That's Boris Tchaikovsky in the headnote, not Pyotr. And, many will assert, there's a big difference. Who can quarrel with that? Yet, I'm not so sure Boris is far behind his namesake. The notes to this disc, by Louis Blois, go to some length to emphasize that rhythm is driving element throughout the five-movement Piano Concerto. Indeed. But minimalism also plays a part: the first movement, a toccata, is built upon an insistent, rapidly repeating eight note (G, just above middle C), which later evolves into chords, all hammered out in a seeming frenzy. It's quite exciting, but you won't recognize a conventional theme here, not that the music is difficult to grasp.
The second movement opens with a lovely solo on the double-bass, then later the music toughens its expressive character only to return to the gentleness of the opening. The restless third movement comes across as tense, neurotic, but without the over-the-top anxiety of the opening panel. The fourth movement edges closer to the recklessness of the first, but tempers its anxiety with a dreamy sense at times. The finale stumbles at first in its hesitant, almost stately character, but then ratchets up the tension, unable, however, to divest itself of the stop-and-start rhythmic manner heard in the opening pages.
The work is dark and uncompromising, finely crafted, though I find the writing for the horn less than convincing. The Clarinet Concerto is quite a gentle, lyrical work that offers contrast to its angry sibling. At first hearing it may be less dramatic and innocuous-sounding, but it is an attractive work that many will find more rewarding than the Piano Concerto.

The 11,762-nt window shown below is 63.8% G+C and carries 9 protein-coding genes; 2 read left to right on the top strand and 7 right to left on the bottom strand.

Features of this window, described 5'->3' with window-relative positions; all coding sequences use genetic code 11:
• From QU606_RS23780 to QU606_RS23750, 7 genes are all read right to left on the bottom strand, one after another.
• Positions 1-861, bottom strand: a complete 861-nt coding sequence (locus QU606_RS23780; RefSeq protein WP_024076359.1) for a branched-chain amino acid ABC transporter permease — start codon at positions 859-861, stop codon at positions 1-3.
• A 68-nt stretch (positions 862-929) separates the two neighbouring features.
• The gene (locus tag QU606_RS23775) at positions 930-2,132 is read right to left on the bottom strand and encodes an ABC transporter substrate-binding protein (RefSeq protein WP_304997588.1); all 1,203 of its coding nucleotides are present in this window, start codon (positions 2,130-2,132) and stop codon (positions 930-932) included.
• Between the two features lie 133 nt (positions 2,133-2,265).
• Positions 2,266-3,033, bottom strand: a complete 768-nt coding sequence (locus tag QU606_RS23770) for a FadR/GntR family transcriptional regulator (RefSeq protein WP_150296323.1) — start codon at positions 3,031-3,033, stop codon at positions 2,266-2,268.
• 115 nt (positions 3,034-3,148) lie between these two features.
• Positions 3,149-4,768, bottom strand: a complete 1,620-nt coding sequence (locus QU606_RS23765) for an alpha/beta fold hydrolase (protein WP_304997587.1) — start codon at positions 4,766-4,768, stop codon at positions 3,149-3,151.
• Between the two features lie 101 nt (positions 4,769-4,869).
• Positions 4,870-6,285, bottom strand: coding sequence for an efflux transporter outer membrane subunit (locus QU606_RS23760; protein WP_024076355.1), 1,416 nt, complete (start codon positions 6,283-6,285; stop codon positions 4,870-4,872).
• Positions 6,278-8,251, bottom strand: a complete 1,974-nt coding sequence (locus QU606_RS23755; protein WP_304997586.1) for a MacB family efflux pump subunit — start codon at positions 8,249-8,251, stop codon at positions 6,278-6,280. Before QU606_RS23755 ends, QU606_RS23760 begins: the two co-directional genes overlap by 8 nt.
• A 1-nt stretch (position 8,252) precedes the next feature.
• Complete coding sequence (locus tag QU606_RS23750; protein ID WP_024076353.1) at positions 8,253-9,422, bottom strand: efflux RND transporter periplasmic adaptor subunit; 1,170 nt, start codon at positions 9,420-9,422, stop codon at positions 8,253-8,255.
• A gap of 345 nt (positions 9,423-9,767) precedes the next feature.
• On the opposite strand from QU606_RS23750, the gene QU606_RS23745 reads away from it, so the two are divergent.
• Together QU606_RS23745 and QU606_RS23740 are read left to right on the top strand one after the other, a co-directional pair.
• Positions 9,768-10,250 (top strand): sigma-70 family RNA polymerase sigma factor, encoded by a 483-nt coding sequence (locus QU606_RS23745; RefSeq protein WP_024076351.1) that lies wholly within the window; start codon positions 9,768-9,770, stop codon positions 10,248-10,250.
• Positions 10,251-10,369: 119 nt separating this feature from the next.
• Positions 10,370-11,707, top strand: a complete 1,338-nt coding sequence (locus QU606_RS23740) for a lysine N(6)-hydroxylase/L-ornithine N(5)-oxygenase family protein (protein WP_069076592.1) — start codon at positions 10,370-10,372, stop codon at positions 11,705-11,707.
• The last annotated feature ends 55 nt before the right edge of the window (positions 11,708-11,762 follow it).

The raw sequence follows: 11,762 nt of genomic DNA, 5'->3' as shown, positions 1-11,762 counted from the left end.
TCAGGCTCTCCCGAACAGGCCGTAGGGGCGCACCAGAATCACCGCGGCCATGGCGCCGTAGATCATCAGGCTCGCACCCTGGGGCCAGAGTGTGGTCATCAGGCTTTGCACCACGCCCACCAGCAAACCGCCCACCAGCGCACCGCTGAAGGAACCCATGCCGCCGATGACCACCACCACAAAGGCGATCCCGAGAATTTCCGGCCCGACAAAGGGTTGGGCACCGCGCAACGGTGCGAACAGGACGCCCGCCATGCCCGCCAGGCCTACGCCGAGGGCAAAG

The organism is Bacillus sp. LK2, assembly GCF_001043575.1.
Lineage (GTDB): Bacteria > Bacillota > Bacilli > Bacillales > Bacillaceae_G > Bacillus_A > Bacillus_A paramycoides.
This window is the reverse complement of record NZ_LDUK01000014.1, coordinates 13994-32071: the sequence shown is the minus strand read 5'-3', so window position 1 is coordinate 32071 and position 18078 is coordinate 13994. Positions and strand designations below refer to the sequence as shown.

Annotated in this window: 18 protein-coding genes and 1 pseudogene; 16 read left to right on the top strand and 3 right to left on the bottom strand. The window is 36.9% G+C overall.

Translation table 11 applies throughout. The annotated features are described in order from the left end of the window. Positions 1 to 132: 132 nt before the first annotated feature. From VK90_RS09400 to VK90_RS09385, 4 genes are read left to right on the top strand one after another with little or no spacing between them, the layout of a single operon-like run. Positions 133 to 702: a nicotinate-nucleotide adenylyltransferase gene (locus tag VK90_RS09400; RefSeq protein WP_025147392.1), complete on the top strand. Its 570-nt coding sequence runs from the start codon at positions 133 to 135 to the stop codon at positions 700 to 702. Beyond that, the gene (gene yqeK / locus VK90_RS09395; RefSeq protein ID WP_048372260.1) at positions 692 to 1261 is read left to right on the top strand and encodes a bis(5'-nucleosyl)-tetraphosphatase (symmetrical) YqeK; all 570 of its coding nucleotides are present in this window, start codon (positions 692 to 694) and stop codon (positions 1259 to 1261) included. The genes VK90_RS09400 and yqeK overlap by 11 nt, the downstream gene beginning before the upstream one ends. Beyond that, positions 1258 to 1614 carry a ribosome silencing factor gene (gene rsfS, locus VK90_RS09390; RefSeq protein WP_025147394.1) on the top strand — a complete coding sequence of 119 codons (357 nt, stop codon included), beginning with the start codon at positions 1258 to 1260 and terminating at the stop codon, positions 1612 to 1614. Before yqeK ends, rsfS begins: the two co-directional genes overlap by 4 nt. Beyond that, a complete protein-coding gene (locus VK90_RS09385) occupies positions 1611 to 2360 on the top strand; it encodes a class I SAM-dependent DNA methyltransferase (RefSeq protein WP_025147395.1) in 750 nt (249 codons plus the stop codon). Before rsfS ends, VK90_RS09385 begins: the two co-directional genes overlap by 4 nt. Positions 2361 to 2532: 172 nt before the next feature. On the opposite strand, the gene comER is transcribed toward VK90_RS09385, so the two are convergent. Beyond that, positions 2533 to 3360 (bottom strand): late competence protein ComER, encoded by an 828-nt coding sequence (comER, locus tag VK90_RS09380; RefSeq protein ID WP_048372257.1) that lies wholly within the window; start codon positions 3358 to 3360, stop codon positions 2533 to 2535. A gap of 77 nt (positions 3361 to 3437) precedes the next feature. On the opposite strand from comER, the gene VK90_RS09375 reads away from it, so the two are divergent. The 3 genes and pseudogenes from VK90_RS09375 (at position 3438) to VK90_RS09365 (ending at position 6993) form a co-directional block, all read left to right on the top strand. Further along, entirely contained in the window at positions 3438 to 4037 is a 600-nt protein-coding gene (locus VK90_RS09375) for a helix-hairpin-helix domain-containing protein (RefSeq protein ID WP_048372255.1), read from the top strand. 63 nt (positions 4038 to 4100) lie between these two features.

Signs of the Zodiac will strike listeners more differently still. Billed as a cantata, it is really a song cycle, consisting of a prelude and four song movements. This work shows the influence of Shostakovich more than the other two. It, like the Piano Concerto, is dark and uncompromising in its chamber-instrument scoring, though the finale is bright and hopeful. Indeed, there are moments of sunshine throughout this work – this is hardly the bleak world envisaged in certain Shostakovich compositions, like the late string quartets.
Soprano Yana Ivanilova sings with a deft mixture of the angelic and the passionate in Silentium, the first of the song movements. Throughout, in fact, she captures the proper character of the music in sonorous, often haunting tones. I'm not sure the harpsichord here is such an atmospheric plus, but it is at least not intrusive. The brighter Far Out is wonderfully wrought by Ivanilova, with strains of the finale of Shostakovich's Thirteenth Symphony evident. The remaining songs are effectively rendered, too. Signs of the Zodiac may well be the best work here.
The performances throughout are excellent, again with soprano Ivanilova impressing the listener immensely. But let's not overlook pianist Olga Solovieva, who tackles the difficult Concerto with an arsenal of technical gifts and interpretive panache. Clarinettist Anton Prischepa is also brilliant. Conductor Mynbaev is insightful and alert to the character of each work and draws splendid playing from his Russian Academy players. Naxos provides vivid sound. Recommended.
Copyright © 2006, Robert Cummings